Vineyards permitted Winery to defer payment of the interest accruing on Vineyards' receivables from Winery. Vineyards further allowed, or acquiesced in, the control by Winery's lenders of payments to it of interest and rent. During each year from 1984 until 1986, Winery began paying to Vineyards some of the interest accrued on Vineyards' receivables from Winery using funds from Winery's line of credit. Vineyards also made agreements with Bank of America concerning the amount of interest it was entitled to collect from Winery with respect to the receivables. Bank of America, however, as a condition of renewing Winery's line of credit during late 1986, required that: (1) Payments of interest to Vineyards cease; (2) no further accruals occur without its consent; and (3) all accrued and unpaid interest owed by Winery to Vineyards, totaling $79,739, be eliminated from Winery's books. 6 The interest eliminated was never paid to Vineyards. Despite a provision in the Grape Payment Calculation that called for the payment to Vineyards of interest at 10 percent on the unpaid balance of grape purchases by Winery, no interest was accrued for 1987 by Winery with respect to the amounts due Vineyards. Winery's rent payments to Vineyards also ceased during 1986. This was done at the instance of Bank of America. Once Winery obtained a line of credit from Napa National Bank, however, interest and rent payments resumed.
6 While petitioner maintains that the interest accrued was eliminated at the insistence of Bank of America, we note that the letter from Bank of America to Winery outlining the terms on which Winery's line of credit would be renewed states that "As Borrower [Winery] has proposed, all existing accrued and unpaid interest owed by Borrower to Guarantors [including Vineyards] is to be reversed and eliminated from Borrower's books by 12/31/86." There is accordingly some question concerning whether the accrued interest was eliminated at the instance of the Bank of America.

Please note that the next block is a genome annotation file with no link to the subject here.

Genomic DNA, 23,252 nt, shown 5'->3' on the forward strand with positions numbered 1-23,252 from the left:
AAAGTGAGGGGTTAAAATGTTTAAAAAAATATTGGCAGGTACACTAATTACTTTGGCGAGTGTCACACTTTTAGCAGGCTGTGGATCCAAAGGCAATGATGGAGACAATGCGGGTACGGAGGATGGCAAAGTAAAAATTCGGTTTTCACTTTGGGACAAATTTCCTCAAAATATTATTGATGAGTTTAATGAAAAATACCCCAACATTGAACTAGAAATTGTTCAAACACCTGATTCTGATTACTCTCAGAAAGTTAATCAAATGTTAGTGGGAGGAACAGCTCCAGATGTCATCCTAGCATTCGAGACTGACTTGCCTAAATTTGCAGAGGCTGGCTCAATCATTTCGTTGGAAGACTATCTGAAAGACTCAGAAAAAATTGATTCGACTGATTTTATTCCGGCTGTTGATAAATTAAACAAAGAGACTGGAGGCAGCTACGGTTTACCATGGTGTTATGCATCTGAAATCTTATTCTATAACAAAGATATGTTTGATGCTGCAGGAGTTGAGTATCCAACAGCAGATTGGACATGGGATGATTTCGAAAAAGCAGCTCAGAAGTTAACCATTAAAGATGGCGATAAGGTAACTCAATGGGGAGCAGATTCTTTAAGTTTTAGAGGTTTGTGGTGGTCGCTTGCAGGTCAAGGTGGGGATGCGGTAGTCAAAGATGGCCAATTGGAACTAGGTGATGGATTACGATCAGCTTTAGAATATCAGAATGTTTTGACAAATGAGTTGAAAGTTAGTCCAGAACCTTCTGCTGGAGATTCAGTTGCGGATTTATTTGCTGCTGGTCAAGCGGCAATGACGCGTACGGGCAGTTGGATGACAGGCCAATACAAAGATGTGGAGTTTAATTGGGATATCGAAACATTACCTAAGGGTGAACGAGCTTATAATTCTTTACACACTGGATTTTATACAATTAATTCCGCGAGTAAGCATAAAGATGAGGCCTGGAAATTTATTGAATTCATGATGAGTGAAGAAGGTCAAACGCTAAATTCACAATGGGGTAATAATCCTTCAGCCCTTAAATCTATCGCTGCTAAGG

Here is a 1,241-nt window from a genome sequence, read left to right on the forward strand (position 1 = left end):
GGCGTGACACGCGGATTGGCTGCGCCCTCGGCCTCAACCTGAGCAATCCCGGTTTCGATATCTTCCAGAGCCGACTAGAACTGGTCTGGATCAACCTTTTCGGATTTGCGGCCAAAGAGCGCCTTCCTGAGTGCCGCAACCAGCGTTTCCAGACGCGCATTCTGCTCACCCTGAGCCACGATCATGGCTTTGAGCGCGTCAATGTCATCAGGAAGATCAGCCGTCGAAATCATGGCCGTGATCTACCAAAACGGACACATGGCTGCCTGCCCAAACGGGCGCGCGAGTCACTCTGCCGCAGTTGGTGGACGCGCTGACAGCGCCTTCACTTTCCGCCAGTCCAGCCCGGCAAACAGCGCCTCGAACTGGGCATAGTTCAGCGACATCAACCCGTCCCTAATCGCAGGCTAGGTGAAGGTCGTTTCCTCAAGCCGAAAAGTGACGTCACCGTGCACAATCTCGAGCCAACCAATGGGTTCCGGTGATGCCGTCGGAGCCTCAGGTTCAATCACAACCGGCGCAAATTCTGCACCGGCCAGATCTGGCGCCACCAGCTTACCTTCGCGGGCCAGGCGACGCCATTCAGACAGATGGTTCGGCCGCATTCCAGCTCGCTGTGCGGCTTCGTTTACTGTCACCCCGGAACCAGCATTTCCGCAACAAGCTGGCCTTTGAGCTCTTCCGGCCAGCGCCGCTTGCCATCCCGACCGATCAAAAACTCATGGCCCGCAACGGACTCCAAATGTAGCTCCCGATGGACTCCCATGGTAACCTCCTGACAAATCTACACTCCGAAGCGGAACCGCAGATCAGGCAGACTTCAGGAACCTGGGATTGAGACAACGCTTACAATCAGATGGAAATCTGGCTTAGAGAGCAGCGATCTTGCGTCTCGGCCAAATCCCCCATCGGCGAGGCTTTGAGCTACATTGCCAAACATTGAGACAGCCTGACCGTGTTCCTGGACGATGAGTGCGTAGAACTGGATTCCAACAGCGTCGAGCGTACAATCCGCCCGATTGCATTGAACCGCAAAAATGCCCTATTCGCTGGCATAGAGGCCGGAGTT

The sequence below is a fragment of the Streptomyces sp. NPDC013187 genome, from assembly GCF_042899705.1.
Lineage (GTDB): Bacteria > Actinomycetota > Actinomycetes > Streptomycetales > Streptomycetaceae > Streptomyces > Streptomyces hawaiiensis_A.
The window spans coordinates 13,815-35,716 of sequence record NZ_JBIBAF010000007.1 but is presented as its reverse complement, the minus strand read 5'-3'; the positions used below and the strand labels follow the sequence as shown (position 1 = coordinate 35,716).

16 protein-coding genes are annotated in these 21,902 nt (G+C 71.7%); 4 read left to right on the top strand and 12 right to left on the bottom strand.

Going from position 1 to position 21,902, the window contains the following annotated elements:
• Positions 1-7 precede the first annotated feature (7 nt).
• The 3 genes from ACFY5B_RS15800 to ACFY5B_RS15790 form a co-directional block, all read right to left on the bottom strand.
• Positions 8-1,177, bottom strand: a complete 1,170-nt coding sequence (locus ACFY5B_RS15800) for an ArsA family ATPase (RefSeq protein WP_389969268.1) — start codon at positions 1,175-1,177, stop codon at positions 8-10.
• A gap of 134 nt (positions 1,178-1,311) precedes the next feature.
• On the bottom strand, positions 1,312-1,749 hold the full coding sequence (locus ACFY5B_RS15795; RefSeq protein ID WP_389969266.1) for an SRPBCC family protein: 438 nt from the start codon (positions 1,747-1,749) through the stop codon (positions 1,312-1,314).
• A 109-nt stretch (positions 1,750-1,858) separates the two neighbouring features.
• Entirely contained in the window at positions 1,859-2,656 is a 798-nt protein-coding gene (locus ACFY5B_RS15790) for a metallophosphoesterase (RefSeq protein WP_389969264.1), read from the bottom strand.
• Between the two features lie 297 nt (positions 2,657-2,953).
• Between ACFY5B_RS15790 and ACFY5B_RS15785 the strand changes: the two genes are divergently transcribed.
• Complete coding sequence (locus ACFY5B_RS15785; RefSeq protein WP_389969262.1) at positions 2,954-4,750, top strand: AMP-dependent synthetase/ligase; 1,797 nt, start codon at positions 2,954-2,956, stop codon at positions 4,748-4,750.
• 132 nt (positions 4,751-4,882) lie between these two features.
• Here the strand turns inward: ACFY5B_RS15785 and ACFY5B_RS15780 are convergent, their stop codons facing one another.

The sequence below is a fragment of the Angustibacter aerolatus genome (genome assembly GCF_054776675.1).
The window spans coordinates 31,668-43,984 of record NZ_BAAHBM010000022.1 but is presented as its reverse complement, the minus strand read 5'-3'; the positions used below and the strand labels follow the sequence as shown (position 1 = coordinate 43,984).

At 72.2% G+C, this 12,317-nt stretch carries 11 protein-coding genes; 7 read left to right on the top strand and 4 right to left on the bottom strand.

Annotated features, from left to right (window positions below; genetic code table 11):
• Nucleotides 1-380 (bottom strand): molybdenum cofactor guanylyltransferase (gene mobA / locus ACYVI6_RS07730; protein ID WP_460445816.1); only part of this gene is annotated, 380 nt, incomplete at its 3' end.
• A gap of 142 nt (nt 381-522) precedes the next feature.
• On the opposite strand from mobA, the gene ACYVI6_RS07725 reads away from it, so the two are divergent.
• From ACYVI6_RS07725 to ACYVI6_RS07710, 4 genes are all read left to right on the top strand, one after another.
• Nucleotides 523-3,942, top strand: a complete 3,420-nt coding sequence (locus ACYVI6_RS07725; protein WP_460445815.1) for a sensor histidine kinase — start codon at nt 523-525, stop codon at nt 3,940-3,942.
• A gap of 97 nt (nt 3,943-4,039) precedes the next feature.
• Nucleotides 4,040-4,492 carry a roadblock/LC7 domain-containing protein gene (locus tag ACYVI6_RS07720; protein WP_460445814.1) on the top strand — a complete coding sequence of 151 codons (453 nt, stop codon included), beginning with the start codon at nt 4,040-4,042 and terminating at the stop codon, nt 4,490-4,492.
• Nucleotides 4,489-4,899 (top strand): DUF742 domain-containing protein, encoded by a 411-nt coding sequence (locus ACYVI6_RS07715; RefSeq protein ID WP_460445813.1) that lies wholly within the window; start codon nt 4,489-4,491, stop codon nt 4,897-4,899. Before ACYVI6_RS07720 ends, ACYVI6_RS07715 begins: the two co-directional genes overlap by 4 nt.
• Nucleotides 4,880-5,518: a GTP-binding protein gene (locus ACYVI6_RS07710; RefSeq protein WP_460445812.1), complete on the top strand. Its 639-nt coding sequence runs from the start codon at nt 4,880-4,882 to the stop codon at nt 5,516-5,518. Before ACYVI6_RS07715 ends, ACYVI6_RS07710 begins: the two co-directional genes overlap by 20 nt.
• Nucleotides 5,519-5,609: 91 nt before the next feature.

The foregoing facts demonstrate that Vineyards and Winery dealt with each other on terms that were significantly different from those on which they dealt with unrelated parties. Moreover, the record indicates to us that the terms on which they dealt were intended to benefit Winery and imposed burdens on Vineyards. Vineyards executed agreements subordinating its claims against Winery to those of Winery's lenders to induce those lenders to grant credit to Winery. The terms on which Winery purchased grapes from Vineyards were also intended to favor Winery. For instance, in a November 24, 1986, letter to Bank of America, Mr. Groth wrote that "Judy and I have provided generous delayed payment terms to the Winery that are still adequate." Without the generous payment terms granted by Vineyards, Winery could not have purchased the grapes it required without the infusion of additional capital.
Winery did not make payments to Vineyards for grape purchases during 1982 and 1983 because funds were not available. Winery began to pay Vineyards after Winery obtained a line of credit during 1984, but payments were subject to the control of Winery's lenders. These arrangements apparently allowed Winery to use available resources to develop itself. Mr. Groth admitted at trial that "perhaps" Vineyards would have been paid for its grapes sooner had it sold to unrelated parties.
Petitioner contends that Vineyards had a legitimate business purpose for extending such generous payment terms to Winery. At trial, Mr. Groth, a general partner of Vineyards, testified that he sought to establish a long-term relationship with Winery because (1) such a relationship would provide Vineyards with a continuing market for its grapes, and (2) the best prices for grapes tended to be paid on long-term contracts. Mr. Groth also testified that a vineyard would do well if it established a long-term relationship with a successful winery.